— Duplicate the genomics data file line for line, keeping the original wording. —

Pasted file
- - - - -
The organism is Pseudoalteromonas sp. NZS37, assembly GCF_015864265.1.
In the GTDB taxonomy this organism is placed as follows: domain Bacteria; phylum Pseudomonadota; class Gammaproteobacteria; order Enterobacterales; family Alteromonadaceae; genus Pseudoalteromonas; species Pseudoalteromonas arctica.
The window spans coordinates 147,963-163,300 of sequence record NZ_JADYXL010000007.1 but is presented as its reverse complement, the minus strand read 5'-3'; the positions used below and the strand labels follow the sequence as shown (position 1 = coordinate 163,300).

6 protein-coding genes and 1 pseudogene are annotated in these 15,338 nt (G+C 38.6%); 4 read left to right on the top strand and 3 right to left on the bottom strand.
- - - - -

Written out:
The organism is Pseudoalteromonas sp. NZS37, assembly GCF_015864265.1.
In the GTDB taxonomy this organism is placed as follows: domain Bacteria; phylum Pseudomonadota; class Gammaproteobacteria; order Enterobacterales; family Alteromonadaceae; genus Pseudoalteromonas; species Pseudoalteromonas arctica.
The window spans coordinates 147,963-163,300 of sequence record NZ_JADYXL010000007.1 but is presented as its reverse complement, the minus strand read 5'-3'; the positions used below and the strand labels follow the sequence as shown (position 1 = coordinate 163,300).

6 protein-coding genes and 1 pseudogene are annotated in these 15,338 nt (G+C 38.6%); 4 read left to right on the top strand and 3 right to left on the bottom strand.